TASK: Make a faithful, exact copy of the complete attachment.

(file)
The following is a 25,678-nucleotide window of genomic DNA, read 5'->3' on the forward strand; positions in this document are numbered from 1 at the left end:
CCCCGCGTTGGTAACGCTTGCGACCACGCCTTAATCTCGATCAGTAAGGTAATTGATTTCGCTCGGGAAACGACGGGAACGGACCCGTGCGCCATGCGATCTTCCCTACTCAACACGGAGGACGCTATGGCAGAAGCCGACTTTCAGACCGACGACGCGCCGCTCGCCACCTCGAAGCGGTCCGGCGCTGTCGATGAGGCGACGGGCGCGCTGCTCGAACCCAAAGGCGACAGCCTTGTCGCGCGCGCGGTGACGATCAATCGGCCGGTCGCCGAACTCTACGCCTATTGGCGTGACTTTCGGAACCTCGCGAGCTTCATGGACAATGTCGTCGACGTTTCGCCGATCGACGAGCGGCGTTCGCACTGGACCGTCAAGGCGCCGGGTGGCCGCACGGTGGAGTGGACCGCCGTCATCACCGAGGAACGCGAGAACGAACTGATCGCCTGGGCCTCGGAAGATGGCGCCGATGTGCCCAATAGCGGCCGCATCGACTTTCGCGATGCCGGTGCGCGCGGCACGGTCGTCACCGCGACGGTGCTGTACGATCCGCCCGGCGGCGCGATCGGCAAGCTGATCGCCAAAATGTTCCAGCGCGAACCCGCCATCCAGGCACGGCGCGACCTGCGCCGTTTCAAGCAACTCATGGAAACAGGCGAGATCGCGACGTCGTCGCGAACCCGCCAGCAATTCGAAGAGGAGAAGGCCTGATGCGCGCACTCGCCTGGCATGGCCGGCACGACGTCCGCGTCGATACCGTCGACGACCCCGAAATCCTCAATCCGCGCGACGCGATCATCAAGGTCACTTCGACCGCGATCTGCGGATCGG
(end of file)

The following is a 25,678-nucleotide window of genomic DNA, read 5'->3' on the forward strand; positions in this document are numbered from 1 at the left end:
CCCCGCGTTGGTAACGCTTGCGACCACGCCTTAATCTCGATCAGTAAGGTAATTGATTTCGCTCGGGAAACGACGGGAACGGACCCGTGCGCCATGCGATCTTCCCTACTCAACACGGAGGACGCTATGGCAGAAGCCGACTTTCAGACCGACGACGCGCCGCTCGCCACCTCGAAGCGGTCCGGCGCTGTCGATGAGGCGACGGGCGCGCTGCTCGAACCCAAAGGCGACAGCCTTGTCGCGCGCGCGGTGACGATCAATCGGCCGGTCGCCGAACTCTACGCCTATTGGCGTGACTTTCGGAACCTCGCGAGCTTCATGGACAATGTCGTCGACGTTTCGCCGATCGACGAGCGGCGTTCGCACTGGACCGTCAAGGCGCCGGGTGGCCGCACGGTGGAGTGGACCGCCGTCATCACCGAGGAACGCGAGAACGAACTGATCGCCTGGGCCTCGGAAGATGGCGCCGATGTGCCCAATAGCGGCCGCATCGACTTTCGCGATGCCGGTGCGCGCGGCACGGTCGTCACCGCGACGGTGCTGTACGATCCGCCCGGCGGCGCGATCGGCAAGCTGATCGCCAAAATGTTCCAGCGCGAACCCGCCATCCAGGCACGGCGCGACCTGCGCCGTTTCAAGCAACTCATGGAAACAGGCGAGATCGCGACGTCGTCGCGAACCCGCCAGCAATTCGAAGAGGAGAAGGCCTGATGCGCGCACTCGCCTGGCATGGCCGGCACGACGTCCGCGTCGATACCGTCGACGACCCCGAAATCCTCAATCCGCGCGACGCGATCATCAAGGTCACTTCGACCGCGATCTGCGGATCGG